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Asteroid 2867 Steins

Posted by Emily Lakdawalla on 2010/01/11 02:01 CST

This description of asteroid 2867 Steins is based upon an article published in the January 8, 2010 issue of Science by H. Uwe Keller and numerous coauthors and on a related press release.

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Spirit's still "extricating"

Posted by Emily Lakdawalla on 2010/01/08 01:08 CST

It's been two months, now, that extrication efforts have been going on. It's discouraging that the Mars Exploration Rover Spirit isn't out of the trap.

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400 Years of the Galilean Satellites

Posted by Emily Lakdawalla on 2010/01/07 03:34 CST

It was 400 years ago today that Galileo discovered smaller planets attending the planet Jupiter.

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Cassini VIMS sees the long-awaited glint off a Titan lake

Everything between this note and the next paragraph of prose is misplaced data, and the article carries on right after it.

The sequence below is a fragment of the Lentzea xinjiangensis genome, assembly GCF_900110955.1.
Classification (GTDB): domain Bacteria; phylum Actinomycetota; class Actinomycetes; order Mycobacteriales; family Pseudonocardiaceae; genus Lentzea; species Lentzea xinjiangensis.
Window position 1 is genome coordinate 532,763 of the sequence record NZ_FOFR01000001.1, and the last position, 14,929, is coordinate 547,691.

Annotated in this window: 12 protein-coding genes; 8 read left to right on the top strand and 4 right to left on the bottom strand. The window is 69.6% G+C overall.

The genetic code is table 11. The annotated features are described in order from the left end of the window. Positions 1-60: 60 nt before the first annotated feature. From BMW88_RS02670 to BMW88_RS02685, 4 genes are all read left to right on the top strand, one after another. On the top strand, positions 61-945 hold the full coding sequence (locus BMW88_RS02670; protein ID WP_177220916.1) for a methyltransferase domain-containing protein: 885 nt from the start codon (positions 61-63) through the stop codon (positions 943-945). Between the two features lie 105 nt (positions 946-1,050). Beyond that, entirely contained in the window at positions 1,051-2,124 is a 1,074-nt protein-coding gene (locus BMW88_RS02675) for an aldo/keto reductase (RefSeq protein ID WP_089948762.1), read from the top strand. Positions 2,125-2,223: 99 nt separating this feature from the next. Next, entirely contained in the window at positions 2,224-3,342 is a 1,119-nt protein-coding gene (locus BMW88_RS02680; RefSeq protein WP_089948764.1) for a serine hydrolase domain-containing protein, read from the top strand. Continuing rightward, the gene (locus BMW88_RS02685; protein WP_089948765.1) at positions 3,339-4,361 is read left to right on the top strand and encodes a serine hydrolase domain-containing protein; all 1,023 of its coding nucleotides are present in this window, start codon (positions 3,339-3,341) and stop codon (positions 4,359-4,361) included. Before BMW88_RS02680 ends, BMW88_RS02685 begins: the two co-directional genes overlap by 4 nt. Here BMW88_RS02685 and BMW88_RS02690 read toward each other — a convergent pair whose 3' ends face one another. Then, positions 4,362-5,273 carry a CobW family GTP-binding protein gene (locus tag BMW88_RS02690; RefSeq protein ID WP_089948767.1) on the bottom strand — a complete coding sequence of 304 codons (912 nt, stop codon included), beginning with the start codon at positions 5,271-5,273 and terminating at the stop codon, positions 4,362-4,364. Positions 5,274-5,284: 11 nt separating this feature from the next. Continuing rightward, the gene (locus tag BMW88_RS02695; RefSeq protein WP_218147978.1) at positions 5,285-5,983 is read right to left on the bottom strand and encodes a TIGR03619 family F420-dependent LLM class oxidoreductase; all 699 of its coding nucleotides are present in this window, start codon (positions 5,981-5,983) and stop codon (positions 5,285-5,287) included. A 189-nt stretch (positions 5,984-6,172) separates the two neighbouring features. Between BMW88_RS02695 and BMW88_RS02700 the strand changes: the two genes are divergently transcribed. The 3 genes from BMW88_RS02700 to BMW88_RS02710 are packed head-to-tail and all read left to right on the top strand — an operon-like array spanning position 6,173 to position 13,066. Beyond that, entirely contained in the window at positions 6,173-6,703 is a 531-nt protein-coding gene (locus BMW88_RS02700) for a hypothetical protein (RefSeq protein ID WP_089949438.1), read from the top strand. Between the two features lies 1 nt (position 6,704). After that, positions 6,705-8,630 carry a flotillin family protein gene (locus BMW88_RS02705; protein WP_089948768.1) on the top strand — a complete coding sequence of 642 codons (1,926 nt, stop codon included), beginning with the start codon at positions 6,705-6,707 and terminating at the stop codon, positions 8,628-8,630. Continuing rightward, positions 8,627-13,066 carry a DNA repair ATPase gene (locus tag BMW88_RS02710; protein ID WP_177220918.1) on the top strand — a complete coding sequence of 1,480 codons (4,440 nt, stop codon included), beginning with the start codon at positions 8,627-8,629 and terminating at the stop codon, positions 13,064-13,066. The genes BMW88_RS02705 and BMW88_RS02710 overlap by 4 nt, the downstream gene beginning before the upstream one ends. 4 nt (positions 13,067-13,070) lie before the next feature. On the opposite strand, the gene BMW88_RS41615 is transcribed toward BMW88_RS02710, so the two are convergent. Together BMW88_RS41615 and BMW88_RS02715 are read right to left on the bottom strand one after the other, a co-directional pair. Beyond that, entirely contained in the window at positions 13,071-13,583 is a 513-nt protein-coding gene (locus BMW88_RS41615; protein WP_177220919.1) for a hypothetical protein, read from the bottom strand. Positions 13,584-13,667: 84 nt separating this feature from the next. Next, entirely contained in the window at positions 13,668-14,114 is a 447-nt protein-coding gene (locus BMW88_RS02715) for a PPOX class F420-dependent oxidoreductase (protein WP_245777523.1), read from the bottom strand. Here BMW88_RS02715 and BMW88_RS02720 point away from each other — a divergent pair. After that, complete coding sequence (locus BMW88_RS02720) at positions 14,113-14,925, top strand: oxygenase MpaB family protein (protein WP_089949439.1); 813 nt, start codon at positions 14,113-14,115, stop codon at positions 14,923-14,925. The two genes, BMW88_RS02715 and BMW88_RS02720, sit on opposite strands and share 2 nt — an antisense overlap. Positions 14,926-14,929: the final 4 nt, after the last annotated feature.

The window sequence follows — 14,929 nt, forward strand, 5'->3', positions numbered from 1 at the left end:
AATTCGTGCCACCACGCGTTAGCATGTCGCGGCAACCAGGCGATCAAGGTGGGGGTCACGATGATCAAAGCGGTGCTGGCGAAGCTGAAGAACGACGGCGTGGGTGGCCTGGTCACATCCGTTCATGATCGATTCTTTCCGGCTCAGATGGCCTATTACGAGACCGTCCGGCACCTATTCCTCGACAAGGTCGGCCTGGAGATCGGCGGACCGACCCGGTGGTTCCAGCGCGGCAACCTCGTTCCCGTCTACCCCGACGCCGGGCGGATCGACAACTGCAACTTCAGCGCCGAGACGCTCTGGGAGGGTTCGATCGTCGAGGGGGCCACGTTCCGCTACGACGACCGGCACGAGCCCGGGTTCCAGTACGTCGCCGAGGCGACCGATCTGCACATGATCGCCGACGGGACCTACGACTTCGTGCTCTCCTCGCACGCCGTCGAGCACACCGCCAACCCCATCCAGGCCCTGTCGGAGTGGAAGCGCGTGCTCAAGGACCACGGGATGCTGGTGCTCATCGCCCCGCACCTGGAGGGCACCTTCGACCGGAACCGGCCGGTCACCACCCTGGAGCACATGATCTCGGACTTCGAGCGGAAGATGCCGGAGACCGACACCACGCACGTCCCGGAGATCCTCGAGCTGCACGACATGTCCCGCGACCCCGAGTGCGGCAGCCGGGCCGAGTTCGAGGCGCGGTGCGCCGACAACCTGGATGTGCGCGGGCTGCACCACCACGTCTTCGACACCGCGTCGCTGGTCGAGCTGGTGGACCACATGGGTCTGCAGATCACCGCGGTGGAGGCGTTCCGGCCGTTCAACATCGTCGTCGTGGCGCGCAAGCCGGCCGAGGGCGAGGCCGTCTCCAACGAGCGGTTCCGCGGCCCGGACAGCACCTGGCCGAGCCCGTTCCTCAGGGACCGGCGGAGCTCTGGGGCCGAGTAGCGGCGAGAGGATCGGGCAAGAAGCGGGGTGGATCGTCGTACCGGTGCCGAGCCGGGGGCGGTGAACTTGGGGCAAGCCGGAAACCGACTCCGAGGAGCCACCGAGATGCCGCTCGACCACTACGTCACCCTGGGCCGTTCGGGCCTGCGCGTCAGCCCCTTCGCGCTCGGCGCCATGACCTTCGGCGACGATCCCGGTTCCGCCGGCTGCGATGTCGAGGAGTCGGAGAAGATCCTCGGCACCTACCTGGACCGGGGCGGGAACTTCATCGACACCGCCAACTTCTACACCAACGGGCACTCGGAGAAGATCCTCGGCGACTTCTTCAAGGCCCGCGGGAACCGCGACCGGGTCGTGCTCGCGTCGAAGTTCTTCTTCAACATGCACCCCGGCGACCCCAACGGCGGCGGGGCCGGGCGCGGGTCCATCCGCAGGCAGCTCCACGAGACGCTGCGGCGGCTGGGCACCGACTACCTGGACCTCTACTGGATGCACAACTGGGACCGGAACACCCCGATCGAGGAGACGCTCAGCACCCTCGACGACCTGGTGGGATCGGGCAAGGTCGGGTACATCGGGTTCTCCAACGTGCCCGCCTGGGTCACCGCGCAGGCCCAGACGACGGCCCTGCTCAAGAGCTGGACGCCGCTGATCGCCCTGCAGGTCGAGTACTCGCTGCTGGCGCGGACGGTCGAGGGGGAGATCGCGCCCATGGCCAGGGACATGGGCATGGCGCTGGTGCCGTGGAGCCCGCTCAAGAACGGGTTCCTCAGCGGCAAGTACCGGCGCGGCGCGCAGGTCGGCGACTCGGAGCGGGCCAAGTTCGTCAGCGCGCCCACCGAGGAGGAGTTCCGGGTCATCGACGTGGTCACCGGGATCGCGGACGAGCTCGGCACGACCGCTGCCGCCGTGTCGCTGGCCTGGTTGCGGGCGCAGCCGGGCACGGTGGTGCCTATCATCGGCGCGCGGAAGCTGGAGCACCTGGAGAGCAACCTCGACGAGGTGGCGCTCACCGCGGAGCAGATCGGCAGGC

Posted by Emily Lakdawalla on 2009/12/17 04:28 CST

The Cassini mission announced today the first observation of a specular reflection off of a lake on Titan. A specular reflection is a mirror-like flash, and you only get one when you have a mirror-like surface -- very, very smooth.

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A teeny weeny bit of movement in Spirit's right front wheel

Posted by Emily Lakdawalla on 2009/12/14 01:12 CST

The ever-vigilant Doug Ellison just posted this animation, which really actually does show a teeny tiny bit of motion in the right front wheel. If you don't notice any motion, look closer.

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Awesome Mars Express view of Phobos and Deimos together